several minutes cannot be accounted for by a normal sinking process.' I have

studied lots of sinking ship footage.' They almost always wind up vertical as

they leave the surface, with either the prow or the stern disappearing out of

sight.' What's different about all of these ships ( allied transports, warships,

and some contemporary cargo and passenger ships) from Titanic is that they all

sank in one piece -- and what you always see is an accelerating rate.' The rate

of sinking accelerates toward the end, AND the attitude change accelerates...

they go vertical only seconds before disappearing, some are even reaching

vertical just as they are going under -- they never hang vertical and linger for

a minute or two with a hundred or so feet of their length exposed.'' That is

because the overall buoyancy is diminishing progressively as the ship floods,

and as the flooded section swings downward and is subjected to greater pressure,

which compresses any trapped air at a rapid rate.' By the end it's going pretty



To understand the observed occurrence of Titanic standing "like a tower" we need

to assume that the buoyancy somehow became close to neutral for a moment,' after

having gone progressively negative for hours.' This can only be accounted for by

the shedding of mass -- such as the loss of the bow section.' This is a unique

shipwreck -- possibly unique in history -- it has its own rules.

Losing the bow at exactly this moment accounts for the sudden "equipoise"

described by witnesses.


What could be debated is that the bow held on long enough to pull the stern

upright.' It may have detached right away, as the bow swung down, as the bending

forces weakened the bottom plates, and separated the upper bottom plating in

tension while compressing the lower plates (a levering effect).' In which case

the stern then became the equivalent of a separate 300' ship, sinking due to

massive flooding forward.' This still gets you a vertical stern, but it would

have to follow the Liberty ship model, of the stern reaching vertical just as it

disappears from sight -- and this is not precisely what was described.


Another factor caused by the bottom plates separating sequentially from side to

side is that, because of the rapidly increasing angle between bow and stern on

the long axis of the ship, this would have imparted a strong rolling moment to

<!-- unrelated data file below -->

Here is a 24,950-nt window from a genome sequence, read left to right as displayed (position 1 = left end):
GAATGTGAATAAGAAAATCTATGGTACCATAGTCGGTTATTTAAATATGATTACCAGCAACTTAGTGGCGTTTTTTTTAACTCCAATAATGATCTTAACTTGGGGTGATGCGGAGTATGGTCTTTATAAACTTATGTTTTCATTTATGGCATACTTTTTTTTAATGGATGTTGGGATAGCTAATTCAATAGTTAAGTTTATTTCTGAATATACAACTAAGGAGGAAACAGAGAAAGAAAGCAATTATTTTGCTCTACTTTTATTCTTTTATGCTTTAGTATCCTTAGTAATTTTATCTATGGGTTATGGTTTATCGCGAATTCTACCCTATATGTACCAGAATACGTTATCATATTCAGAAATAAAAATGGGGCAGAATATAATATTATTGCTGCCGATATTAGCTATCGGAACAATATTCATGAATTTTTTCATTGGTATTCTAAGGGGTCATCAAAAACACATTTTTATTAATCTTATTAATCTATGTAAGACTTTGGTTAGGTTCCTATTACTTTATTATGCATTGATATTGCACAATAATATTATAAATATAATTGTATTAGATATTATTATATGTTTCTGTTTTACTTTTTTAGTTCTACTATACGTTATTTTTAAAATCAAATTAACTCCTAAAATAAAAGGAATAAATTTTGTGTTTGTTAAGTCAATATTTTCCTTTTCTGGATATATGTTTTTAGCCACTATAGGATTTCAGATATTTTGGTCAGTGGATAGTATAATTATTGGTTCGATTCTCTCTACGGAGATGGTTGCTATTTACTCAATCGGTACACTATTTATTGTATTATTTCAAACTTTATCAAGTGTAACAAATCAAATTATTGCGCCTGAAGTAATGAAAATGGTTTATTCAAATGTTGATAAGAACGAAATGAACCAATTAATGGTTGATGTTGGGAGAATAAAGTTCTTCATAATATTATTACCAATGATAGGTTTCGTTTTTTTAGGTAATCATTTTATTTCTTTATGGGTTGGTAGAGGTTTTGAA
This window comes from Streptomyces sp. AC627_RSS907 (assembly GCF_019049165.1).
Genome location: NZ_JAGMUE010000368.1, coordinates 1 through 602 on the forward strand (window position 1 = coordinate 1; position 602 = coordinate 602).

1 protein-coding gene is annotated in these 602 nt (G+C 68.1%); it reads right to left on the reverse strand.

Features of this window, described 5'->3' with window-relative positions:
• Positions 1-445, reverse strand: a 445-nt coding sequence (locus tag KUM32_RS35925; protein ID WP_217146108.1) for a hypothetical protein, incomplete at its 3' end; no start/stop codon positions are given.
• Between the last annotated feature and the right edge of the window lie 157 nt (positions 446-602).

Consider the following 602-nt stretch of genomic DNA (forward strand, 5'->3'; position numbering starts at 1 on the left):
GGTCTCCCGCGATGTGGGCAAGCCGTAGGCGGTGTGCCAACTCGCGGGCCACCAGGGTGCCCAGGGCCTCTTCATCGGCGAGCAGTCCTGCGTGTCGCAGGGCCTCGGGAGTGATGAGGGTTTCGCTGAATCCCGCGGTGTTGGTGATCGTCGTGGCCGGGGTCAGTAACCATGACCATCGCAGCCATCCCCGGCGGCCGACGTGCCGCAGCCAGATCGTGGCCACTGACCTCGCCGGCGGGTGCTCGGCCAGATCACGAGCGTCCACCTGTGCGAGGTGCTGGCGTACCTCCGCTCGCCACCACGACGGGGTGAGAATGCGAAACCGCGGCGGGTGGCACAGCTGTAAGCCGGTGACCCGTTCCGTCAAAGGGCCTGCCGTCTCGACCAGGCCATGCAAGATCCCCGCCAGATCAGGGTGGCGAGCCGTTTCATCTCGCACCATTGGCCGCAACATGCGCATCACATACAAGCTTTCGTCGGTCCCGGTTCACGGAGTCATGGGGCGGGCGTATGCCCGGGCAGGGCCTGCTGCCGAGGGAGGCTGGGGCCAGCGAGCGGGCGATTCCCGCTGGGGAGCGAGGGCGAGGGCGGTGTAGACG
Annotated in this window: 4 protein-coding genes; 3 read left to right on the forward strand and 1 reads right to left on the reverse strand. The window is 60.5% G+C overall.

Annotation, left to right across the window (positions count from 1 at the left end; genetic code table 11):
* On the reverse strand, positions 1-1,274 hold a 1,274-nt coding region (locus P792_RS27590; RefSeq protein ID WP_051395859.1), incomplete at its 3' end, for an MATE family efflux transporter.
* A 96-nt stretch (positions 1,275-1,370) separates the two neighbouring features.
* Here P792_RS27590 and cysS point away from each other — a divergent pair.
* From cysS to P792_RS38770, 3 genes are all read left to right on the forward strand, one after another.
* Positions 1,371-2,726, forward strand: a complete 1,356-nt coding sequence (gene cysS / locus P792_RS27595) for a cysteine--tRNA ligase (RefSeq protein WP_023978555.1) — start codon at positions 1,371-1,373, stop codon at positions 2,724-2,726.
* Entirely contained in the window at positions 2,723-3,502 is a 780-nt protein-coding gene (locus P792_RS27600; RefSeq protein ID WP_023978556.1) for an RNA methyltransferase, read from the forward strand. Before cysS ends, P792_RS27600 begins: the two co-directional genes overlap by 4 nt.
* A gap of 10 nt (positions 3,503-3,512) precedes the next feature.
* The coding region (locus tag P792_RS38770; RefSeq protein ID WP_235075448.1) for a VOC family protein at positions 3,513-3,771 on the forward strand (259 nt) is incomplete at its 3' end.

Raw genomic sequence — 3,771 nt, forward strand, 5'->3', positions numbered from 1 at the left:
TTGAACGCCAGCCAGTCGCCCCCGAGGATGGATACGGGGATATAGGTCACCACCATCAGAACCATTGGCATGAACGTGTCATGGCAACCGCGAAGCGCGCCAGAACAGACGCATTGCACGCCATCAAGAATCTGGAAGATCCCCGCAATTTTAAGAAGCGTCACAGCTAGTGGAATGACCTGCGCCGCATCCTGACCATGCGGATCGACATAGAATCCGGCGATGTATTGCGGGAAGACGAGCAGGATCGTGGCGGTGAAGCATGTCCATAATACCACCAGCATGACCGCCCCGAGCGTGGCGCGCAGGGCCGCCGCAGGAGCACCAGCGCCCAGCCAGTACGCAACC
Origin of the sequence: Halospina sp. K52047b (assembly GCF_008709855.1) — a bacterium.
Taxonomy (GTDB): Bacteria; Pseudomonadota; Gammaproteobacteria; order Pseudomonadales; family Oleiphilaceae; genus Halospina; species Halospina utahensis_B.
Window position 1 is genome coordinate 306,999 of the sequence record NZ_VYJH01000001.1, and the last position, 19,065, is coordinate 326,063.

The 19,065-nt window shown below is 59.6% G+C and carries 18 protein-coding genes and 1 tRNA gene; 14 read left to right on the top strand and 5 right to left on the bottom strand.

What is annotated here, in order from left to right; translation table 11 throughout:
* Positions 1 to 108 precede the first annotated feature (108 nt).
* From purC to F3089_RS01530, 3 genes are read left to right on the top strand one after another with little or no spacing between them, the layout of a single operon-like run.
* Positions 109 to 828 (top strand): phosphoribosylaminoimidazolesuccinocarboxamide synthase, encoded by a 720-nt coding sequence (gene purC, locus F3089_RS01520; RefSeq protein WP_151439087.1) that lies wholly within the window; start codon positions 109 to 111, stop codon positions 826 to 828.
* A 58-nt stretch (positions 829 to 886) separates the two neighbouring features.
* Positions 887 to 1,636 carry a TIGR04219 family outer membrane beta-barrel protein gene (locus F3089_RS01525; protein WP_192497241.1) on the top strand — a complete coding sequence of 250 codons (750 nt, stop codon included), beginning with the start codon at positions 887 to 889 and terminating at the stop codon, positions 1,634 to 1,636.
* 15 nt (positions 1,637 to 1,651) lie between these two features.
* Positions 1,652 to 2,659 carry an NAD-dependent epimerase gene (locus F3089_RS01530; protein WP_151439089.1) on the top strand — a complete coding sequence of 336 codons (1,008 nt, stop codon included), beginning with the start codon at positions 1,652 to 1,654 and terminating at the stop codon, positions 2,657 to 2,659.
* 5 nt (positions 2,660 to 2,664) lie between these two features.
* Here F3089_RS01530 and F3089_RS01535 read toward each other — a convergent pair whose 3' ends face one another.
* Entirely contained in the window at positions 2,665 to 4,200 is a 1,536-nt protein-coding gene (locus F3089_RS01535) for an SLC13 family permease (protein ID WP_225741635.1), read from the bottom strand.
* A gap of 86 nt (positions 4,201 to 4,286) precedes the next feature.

the stern.' This was observed (See Jack Thayer account, and Lord-Pellegrino

analysis) by people who said the ship turned away from them, hiding the people

clinging to the decks from view before the final plunge.' The roll would have

been induced as the bow tore away from one side to the other, and would have

produced a "coupled effect" as the stern tilted more vertical in the water,

inducing both a toppling effect as well as continued roll, rotation around the

longitudinal axis, which is now becoming more vertical.' Thus the ship's decks

"turned their face away" as Thayer said.' This could also be accounted for by

Thayer's movement relative to the stern in swirling surface currents, so perhaps

it is not wise to read too much into this observation, although Thayer was very

precise in his details, as only a young mind can be.


Given all of these possibilities, in all of their possible combinations, I am

not surprised to see that some of the bottom plating is ripped upward at the

break, while across the beam on the same side of the same bottom section, some

is ripped downward -- suggesting a strong twisting action at the moment of



There may actually have been a moment where the bottom of Titanic literally had

three discrete bends, with straight sections in between.' This could be

accounted for if the negative bow, pulling down in extreme tension at a sharp

angle to the buoyant stern, actually peeled the bottom off the ship in a series

of breaks as its weight hung under the stern.' Pop, pop, pop.


There is probably some interaction with the bulkheads which comes into play

here.' The bulkheads seem to run down the center of the two transverse sections,

which presumably means the bulkheads gave them strength and forced the bending

of the bottom and its subsequent failure to happen midway between the bulkheads

(which is where it seems to be).' This is logical.


This new find needs more study.


Jim out


- - - - - - - - - - - - - - -


To: James Cameron

From: Charles Pellegrino

Subject: RE Titanic's Break-up


Dear Jim: The best on-film analogy for how the Titanic buckled and broke